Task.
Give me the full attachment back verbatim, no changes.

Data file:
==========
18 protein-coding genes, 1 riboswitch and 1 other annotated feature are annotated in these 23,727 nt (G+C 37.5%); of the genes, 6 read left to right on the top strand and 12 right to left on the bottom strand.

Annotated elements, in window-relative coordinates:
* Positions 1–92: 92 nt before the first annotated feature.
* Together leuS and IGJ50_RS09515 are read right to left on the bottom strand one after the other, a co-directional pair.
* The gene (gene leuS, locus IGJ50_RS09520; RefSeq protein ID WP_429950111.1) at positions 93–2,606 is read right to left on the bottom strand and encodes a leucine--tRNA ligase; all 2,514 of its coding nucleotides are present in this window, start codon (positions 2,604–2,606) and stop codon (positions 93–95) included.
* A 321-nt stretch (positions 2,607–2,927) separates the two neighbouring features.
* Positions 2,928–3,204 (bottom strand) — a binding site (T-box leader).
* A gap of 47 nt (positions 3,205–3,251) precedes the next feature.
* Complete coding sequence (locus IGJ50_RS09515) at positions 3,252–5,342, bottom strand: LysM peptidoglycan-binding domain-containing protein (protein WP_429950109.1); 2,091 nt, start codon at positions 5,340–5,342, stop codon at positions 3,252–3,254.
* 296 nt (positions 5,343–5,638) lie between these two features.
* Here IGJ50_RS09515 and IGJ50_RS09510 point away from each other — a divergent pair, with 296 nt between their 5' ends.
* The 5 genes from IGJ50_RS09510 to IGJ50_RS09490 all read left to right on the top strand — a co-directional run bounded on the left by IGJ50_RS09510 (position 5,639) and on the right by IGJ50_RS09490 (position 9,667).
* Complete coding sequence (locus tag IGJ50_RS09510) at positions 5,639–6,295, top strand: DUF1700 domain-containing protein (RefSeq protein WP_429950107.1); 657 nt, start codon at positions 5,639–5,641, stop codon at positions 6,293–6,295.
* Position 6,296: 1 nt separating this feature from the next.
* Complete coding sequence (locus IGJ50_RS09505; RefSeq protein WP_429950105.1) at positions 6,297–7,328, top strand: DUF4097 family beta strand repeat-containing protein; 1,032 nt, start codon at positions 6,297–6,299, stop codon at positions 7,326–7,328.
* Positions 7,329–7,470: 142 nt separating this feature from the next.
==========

18 protein-coding genes, 1 riboswitch and 1 other annotated feature are annotated in these 23,727 nt (G+C 37.5%); of the genes, 6 read left to right on the top strand and 12 right to left on the bottom strand.

Annotated elements, in window-relative coordinates:
* Positions 1–92: 92 nt before the first annotated feature.
* Together leuS and IGJ50_RS09515 are read right to left on the bottom strand one after the other, a co-directional pair.
* The gene (gene leuS, locus IGJ50_RS09520; RefSeq protein ID WP_429950111.1) at positions 93–2,606 is read right to left on the bottom strand and encodes a leucine--tRNA ligase; all 2,514 of its coding nucleotides are present in this window, start codon (positions 2,604–2,606) and stop codon (positions 93–95) included.
* A 321-nt stretch (positions 2,607–2,927) separates the two neighbouring features.
* Positions 2,928–3,204 (bottom strand) — a binding site (T-box leader).
* A gap of 47 nt (positions 3,205–3,251) precedes the next feature.
* Complete coding sequence (locus IGJ50_RS09515) at positions 3,252–5,342, bottom strand: LysM peptidoglycan-binding domain-containing protein (protein WP_429950109.1); 2,091 nt, start codon at positions 5,340–5,342, stop codon at positions 3,252–3,254.
* 296 nt (positions 5,343–5,638) lie between these two features.
* Here IGJ50_RS09515 and IGJ50_RS09510 point away from each other — a divergent pair, with 296 nt between their 5' ends.
* The 5 genes from IGJ50_RS09510 to IGJ50_RS09490 all read left to right on the top strand — a co-directional run bounded on the left by IGJ50_RS09510 (position 5,639) and on the right by IGJ50_RS09490 (position 9,667).
* Complete coding sequence (locus tag IGJ50_RS09510) at positions 5,639–6,295, top strand: DUF1700 domain-containing protein (RefSeq protein WP_429950107.1); 657 nt, start codon at positions 5,639–5,641, stop codon at positions 6,293–6,295.
* Position 6,296: 1 nt separating this feature from the next.
* Complete coding sequence (locus IGJ50_RS09505; RefSeq protein WP_429950105.1) at positions 6,297–7,328, top strand: DUF4097 family beta strand repeat-containing protein; 1,032 nt, start codon at positions 6,297–6,299, stop codon at positions 7,326–7,328.
* Positions 7,329–7,470: 142 nt separating this feature from the next.